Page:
My aunt, Kate Geraghty, who has died aged 78, was an accomplished actor on stage and screen. Her stage name, Kate Lansbury, came from her great-grandfather George Lansbury, the Labour leader of the 1930s, whose socialist passions and ferocious energy she inherited as a lifelong political and environmental activist.
Born in Luton, she was the daughter of Pete Whiskin, a gas engineer, magistrate and property developer and his wife, Esme (nee Lansbury), an office manager, pianist and stalwart of the Women’s Institute. Kate was brought up in the Bedfordshire village of Harlington and recalled looking for orchids on the chalk downs with her brother, Nigel, and sister, Alison. When she left Bedford high school, she auditioned successfully for the Central School of Speech and Drama in London.
On leaving in 1961, she got her first jobs at the Royal Court theatre, London. In 1965 she joined the opening season of the Yvonne Arnaud theatre in Guildford, Surrey, and played Katya in A Month in the Country. Then she joined the National Theatre Company at the Old Vic led by Laurence Olivier.
One night, after the last tube broke down at Oxford Circus, she shared a cab with Bill Geraghty, a restaurant manager. They married in 1963; their two sons, Billy and Sean, appeared with Kate on Z Cars while they were still toddlers. She was involved in various TV detective series into the 90s: a PD James, a Morse, two Ruth Rendells, Bergerac, The Chief and Sherlock Holmes. In films, Kate was briefly seen as a magistrate in A Fish Called Wanda (1988) and played Paulette the maid in Ever After (1998), which starred Drew Barrymore and Anjelica Houston.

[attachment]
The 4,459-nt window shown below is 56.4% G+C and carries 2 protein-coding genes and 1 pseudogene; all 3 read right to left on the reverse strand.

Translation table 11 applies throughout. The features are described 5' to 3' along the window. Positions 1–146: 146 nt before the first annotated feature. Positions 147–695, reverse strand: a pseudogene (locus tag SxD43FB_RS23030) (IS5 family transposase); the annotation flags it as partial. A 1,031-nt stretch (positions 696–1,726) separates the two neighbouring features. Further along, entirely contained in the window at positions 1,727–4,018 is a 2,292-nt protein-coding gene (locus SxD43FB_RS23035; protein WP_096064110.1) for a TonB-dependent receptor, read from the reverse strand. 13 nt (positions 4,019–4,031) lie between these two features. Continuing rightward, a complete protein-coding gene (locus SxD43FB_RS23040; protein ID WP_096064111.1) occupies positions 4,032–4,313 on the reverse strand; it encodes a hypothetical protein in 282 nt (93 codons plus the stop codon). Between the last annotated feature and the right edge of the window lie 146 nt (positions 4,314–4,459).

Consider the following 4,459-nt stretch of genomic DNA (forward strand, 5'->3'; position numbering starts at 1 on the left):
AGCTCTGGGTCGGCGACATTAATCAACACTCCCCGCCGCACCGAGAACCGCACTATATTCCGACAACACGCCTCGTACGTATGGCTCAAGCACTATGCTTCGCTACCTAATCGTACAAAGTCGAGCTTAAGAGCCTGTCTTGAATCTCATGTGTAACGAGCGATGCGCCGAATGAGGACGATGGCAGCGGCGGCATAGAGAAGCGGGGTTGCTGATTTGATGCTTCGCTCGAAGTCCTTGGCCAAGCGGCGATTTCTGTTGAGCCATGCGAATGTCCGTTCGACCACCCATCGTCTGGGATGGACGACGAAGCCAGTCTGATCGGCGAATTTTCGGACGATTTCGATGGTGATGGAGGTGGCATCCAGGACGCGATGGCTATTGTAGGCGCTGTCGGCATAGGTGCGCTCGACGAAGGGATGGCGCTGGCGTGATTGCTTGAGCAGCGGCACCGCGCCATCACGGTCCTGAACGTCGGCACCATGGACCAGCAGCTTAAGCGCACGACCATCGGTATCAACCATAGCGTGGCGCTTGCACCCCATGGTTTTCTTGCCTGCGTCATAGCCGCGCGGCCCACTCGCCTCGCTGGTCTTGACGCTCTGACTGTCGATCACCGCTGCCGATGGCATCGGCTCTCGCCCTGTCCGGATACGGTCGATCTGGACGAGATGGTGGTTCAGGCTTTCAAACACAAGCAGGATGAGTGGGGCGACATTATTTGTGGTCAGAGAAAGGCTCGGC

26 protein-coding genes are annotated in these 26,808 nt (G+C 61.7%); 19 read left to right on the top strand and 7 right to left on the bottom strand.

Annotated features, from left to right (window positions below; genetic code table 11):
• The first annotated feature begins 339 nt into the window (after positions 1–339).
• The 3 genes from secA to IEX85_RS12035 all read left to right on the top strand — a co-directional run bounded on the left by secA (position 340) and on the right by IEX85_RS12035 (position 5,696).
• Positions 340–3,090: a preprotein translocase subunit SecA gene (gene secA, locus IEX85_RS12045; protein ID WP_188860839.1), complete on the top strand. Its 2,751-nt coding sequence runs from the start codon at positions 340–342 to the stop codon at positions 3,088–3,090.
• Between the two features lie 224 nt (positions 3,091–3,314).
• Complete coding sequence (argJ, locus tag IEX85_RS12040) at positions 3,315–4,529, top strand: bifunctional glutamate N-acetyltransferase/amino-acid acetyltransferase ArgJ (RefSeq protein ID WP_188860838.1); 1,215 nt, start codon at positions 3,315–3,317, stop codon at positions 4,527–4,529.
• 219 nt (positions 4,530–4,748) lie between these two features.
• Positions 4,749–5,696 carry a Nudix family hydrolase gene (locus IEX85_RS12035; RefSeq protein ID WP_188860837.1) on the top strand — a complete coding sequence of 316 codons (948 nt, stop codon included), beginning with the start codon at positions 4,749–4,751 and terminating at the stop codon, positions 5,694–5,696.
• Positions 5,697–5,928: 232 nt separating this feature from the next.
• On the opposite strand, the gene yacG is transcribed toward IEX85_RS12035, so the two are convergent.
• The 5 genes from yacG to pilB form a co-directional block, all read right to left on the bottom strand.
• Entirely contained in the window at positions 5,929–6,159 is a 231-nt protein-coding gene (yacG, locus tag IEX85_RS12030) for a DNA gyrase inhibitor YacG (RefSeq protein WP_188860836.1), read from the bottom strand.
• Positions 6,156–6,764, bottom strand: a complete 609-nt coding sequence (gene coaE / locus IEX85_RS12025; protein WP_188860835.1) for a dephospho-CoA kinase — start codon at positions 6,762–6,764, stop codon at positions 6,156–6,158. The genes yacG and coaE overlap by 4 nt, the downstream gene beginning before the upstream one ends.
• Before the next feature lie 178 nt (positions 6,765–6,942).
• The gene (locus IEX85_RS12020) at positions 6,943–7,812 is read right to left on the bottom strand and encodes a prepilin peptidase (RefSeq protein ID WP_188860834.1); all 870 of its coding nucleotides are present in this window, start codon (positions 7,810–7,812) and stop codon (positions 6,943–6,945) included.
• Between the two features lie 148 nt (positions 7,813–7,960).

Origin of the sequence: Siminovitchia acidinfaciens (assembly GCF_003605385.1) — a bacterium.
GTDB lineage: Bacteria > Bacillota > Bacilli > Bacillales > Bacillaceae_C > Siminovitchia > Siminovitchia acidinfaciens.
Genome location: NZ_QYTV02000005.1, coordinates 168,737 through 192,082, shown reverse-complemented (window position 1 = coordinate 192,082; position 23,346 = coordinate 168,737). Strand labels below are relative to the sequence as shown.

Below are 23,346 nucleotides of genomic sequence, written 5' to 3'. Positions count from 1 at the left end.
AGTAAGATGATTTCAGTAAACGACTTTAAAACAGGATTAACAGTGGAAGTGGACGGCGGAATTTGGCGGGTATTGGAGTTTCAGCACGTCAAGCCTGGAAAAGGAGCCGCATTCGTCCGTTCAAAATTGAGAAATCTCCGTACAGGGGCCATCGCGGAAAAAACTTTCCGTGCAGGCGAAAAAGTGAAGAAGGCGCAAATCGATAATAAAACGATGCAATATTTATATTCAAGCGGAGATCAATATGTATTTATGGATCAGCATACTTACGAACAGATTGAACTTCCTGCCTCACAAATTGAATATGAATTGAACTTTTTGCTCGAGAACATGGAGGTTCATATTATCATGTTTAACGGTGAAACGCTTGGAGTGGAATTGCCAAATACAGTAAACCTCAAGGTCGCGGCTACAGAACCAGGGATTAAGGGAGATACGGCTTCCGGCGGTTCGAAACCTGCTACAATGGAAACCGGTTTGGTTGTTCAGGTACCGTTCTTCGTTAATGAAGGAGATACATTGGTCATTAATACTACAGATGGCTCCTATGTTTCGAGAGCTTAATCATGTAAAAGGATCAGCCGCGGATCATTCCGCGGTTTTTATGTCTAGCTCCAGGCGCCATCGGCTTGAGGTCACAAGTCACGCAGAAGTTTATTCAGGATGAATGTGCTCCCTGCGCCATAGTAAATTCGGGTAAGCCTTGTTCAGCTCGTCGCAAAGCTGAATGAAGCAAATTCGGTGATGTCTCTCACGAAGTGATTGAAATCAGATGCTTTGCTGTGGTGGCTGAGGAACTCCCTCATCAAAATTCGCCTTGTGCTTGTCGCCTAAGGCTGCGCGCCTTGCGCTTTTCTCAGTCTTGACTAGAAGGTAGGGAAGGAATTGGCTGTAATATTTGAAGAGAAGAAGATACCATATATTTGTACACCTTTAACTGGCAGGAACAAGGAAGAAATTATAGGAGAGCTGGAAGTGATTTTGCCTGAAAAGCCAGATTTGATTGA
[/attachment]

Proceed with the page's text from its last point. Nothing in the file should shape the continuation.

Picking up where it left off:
Unhappy with separations from her children, she trained as a teacher and moved to Dorset. Her marriage having by then ended in divorce, she set up home with her partner, Antony Broad, near Bridport, and worked as a secondary school teacher from 1977 to 1980.
In 1978, the director Ann Jellicoe’s first community play opened at Woodroffe school in Lyme Regis and Kate worked with Ann on the Axe Vale community play The Tide. Ann asked Kate to join her on a permanent basis at the Colway Theatre Trust producing Howard Barker’s play The Poor Man’s Friend at Bridport, which enabled Kate to leave teaching and go back to her former profession. In 1985, she co-founded the Somerset and Dorset Theatre Company and ran it for seven years.
Kate became a speaker for Save the Children, and a supporter of Greenpeace and Friends of the Earth. In 1982 she helped save ancient trees on the Iron Age fort of Lambert’s Castle, and co-founded an ecologically minded initiative, the West Dorset Safe Energy campaign. In the early 80s she founded the West Dorset branch of CND. A Labour parish councillor from 1993, she was in all respects a force to be reckoned with.
She is survived by Antony, Billy and Sean, six grandchildren and five great-grandchildren.